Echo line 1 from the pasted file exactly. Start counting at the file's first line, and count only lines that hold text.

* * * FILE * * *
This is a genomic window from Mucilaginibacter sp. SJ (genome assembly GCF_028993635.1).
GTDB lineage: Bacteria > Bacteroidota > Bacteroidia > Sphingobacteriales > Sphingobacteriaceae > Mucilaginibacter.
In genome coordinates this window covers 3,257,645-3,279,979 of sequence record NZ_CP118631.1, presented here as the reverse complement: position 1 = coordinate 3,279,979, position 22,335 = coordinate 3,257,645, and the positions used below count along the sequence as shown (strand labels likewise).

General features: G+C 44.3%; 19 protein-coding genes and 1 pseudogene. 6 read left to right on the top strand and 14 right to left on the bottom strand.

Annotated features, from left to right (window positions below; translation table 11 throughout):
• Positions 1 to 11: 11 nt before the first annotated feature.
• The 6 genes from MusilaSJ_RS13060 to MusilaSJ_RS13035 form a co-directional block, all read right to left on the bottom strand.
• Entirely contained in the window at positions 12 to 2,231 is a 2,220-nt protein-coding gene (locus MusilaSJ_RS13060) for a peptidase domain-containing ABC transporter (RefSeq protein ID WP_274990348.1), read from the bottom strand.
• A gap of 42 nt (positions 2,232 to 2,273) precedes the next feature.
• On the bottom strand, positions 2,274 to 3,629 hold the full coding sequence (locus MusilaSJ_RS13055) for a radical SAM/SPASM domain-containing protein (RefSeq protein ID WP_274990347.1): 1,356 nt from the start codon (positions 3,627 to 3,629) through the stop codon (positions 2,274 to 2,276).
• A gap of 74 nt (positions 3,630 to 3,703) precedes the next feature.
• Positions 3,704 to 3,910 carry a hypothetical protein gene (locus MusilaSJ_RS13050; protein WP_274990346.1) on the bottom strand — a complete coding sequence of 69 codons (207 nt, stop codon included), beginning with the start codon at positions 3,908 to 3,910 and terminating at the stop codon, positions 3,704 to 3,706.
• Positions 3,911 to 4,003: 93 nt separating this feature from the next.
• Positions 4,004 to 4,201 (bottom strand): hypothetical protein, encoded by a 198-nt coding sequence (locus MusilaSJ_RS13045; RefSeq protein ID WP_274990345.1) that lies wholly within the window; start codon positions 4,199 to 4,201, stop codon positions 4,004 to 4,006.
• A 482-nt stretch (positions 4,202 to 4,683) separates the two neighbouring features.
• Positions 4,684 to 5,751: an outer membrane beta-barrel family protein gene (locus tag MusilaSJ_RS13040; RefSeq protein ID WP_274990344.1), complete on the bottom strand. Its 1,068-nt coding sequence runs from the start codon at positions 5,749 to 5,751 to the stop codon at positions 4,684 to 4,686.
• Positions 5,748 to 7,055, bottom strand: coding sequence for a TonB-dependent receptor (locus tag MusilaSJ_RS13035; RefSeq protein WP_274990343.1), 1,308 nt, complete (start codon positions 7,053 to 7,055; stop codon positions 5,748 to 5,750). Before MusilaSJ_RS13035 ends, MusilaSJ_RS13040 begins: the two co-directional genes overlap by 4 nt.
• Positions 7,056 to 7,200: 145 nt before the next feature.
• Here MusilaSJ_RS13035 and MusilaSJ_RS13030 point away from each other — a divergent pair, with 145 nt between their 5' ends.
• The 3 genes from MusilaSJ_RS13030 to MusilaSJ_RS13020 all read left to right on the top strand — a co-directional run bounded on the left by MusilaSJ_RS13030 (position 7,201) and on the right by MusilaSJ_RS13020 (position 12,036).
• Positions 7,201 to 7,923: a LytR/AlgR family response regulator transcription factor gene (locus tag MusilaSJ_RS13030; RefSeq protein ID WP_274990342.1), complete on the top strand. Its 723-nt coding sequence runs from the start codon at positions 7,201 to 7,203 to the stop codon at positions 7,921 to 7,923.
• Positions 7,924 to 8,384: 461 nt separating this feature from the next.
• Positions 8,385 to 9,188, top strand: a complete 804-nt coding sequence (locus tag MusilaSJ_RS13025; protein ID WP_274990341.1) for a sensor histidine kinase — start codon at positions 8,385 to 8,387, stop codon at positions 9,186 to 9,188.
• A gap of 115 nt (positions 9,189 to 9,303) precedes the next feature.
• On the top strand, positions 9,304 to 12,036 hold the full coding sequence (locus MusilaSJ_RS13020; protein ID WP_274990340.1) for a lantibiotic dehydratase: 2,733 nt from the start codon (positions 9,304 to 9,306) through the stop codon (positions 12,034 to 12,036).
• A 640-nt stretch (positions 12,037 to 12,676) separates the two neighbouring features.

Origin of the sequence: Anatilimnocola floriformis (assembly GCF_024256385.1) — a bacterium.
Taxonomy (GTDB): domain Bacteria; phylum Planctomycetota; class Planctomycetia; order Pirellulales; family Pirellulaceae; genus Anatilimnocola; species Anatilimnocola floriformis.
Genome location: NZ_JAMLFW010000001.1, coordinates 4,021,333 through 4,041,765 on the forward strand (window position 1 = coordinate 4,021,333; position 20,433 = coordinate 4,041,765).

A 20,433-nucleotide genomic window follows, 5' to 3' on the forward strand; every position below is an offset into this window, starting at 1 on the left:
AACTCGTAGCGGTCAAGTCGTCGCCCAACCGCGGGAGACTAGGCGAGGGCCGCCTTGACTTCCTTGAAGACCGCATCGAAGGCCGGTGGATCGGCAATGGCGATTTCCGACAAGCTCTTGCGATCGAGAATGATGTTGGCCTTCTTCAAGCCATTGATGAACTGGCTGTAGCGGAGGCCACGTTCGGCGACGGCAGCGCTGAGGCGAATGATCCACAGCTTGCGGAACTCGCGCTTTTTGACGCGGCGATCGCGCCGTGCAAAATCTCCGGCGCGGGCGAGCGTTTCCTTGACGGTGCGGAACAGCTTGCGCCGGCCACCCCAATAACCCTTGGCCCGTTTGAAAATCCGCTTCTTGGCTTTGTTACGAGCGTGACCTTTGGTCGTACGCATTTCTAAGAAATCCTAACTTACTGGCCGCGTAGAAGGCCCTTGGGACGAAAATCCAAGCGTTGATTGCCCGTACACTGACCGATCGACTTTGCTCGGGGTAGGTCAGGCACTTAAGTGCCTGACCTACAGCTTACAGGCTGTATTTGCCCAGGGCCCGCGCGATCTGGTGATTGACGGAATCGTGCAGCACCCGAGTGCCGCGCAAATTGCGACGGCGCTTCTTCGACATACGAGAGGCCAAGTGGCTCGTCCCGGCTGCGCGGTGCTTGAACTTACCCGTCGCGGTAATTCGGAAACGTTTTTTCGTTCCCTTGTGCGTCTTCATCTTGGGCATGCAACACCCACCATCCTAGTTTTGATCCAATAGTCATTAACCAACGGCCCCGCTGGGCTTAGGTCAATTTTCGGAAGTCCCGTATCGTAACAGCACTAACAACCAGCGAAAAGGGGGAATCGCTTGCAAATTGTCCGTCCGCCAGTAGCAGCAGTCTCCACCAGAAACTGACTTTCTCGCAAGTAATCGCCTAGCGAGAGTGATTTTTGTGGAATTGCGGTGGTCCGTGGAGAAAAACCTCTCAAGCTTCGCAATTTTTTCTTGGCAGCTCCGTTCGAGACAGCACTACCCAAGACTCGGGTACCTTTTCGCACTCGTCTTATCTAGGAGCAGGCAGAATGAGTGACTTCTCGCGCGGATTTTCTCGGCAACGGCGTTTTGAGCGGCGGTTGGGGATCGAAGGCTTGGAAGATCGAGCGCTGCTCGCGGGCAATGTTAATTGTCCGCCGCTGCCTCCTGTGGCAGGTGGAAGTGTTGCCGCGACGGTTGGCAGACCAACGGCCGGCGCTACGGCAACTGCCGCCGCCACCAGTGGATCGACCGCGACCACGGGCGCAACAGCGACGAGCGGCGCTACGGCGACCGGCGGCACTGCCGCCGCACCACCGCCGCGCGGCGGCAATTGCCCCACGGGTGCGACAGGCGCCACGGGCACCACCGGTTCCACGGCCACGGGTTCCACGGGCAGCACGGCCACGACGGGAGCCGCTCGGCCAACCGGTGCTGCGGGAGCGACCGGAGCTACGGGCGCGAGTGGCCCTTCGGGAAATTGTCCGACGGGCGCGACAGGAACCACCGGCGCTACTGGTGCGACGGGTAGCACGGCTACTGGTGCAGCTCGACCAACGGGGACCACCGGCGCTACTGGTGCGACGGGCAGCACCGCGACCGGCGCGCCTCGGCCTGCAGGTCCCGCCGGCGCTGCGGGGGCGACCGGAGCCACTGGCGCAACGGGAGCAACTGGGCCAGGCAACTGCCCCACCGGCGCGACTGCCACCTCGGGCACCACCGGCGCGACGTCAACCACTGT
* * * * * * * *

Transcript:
This is a genomic window from Mucilaginibacter sp. SJ (genome assembly GCF_028993635.1).